Facebook is constantly trying to improve what it offers its users but from all the changes it has made over the past few years one thing is very clear in its strategy- video content is a big deal.
After opening up its Facebook Live video streaming feature to even more users in 60 countries outside the United States last month, it’s now added an interactive map to the Live service.
With the map, users have a real-time view of the live streams that can be watched.
The service is only available for desktop users and while Facebook hasn’t opened up actual live streaming to every country on the planet (Zimbabwe included) every user can check up on the most popular streams and tune into these live broadcasts.
The live interactive map not only makes it easy for Facebook users to trial the most trending broadcasts, but it also acts like a promotion for Facebook’s live broadcast service before it is opened up to more territories.
It also highlights the competition that is emerging in the mobile broadcast video space. Facebook is trying to differentiate itself in a league that includes Twitter’s Periscope as well as Meerkat – which was, as recently as last year, a leader in the mobile live broadcast space but has now been reportedly forced to pivot as competition heats up.
Live broadcast has attracted a lot of attention because of the way it is primed to disrupt the traditional model of live video delivery by giving every smartphone user an easily accessible tool for real-time sharing that just happens to offer amazing opportunities for getting feedback.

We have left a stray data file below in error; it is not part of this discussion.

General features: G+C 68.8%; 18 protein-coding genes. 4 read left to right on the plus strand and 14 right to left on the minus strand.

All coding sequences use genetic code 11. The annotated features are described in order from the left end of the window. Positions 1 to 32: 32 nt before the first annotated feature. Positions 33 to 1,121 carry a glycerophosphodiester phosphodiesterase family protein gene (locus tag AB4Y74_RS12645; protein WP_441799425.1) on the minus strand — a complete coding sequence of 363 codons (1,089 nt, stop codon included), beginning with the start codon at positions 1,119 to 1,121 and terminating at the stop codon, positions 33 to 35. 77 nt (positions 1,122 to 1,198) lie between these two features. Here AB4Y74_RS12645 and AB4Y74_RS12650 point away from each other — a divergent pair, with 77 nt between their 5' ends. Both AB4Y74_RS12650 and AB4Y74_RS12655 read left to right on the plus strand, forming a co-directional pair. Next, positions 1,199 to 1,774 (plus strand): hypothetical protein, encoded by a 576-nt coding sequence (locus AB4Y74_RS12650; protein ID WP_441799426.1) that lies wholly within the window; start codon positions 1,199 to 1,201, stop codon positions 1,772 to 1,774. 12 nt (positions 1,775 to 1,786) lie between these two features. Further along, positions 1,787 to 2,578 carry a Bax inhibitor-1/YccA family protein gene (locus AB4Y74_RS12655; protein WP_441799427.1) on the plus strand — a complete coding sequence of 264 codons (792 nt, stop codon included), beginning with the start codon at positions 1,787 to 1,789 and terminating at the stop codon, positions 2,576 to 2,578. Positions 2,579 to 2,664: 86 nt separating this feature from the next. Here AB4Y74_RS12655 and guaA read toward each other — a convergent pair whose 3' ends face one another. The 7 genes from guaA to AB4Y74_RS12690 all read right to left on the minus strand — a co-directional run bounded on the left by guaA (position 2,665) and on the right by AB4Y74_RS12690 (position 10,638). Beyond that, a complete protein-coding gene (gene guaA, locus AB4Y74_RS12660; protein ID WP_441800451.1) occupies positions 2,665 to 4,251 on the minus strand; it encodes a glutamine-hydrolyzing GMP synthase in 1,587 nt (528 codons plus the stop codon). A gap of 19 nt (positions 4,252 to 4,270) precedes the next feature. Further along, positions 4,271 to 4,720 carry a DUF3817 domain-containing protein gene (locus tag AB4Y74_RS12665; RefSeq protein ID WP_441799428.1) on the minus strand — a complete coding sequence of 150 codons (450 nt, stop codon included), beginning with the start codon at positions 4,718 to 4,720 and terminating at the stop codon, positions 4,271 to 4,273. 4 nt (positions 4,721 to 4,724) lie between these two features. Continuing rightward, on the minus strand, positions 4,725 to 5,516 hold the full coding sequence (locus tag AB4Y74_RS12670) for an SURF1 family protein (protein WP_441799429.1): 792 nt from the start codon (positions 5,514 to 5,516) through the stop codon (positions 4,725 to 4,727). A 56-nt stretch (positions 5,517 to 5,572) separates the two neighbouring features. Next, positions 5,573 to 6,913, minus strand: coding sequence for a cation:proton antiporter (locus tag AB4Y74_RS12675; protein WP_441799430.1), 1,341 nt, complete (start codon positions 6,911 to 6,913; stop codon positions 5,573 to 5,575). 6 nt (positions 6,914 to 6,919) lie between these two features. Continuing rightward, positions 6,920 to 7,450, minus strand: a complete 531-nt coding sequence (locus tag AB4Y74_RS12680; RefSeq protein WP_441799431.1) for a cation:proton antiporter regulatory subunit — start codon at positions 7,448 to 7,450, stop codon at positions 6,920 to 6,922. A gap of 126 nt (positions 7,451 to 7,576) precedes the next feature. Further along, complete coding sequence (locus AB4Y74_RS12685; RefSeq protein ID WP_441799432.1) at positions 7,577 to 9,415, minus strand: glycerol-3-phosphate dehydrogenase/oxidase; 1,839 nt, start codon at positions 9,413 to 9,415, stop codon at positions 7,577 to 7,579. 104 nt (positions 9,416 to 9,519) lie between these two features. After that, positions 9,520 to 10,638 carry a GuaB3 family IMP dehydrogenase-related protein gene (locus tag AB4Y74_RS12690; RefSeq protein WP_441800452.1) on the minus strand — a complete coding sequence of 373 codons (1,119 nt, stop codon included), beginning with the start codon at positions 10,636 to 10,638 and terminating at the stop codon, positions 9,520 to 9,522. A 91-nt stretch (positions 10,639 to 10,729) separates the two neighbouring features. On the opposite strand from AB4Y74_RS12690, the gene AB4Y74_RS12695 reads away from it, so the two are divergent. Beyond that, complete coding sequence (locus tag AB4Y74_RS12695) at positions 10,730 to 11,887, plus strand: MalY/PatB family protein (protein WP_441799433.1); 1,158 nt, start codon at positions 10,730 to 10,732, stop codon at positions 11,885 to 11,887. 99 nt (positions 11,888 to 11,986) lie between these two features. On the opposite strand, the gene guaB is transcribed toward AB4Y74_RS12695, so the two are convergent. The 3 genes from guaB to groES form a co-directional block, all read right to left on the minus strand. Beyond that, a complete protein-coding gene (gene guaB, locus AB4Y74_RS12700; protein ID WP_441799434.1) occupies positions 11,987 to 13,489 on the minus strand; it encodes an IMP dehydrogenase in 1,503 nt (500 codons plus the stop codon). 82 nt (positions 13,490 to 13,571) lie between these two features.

While it hasn’t become as ubiquitous as features like video sharing it is a clear representation of how future broadcasts are going to be handled, highlighting another wave of disruption that could hit slow-to-adapt media organisations.
A reality that’s still too far off for Zimbabwe?
Locally, mobile live broadcast services like Facebook’s Live streaming or Periscope are actually not huge attention grabbers right now. Anything that mixes up the words “live” and “online” sounds a bit like something that’s still far away.
After all, we are still tussling with our internet providers and more importantly the mobile network operators to review the cost of broadband and to look beyond just WhatsApp and Facebook bundles as sources of internet access.
However, it’s not entirely a lost cause. In the past 18 months, market forces like competition and shifting internet usage patterns have prompted internet providers to lower prices and offer increasingly cheaper packages.
With any luck, the introduction of other value added services like live broadcast for already popular platforms like Facebook will trigger massive adoption and increase the business case for better data packages.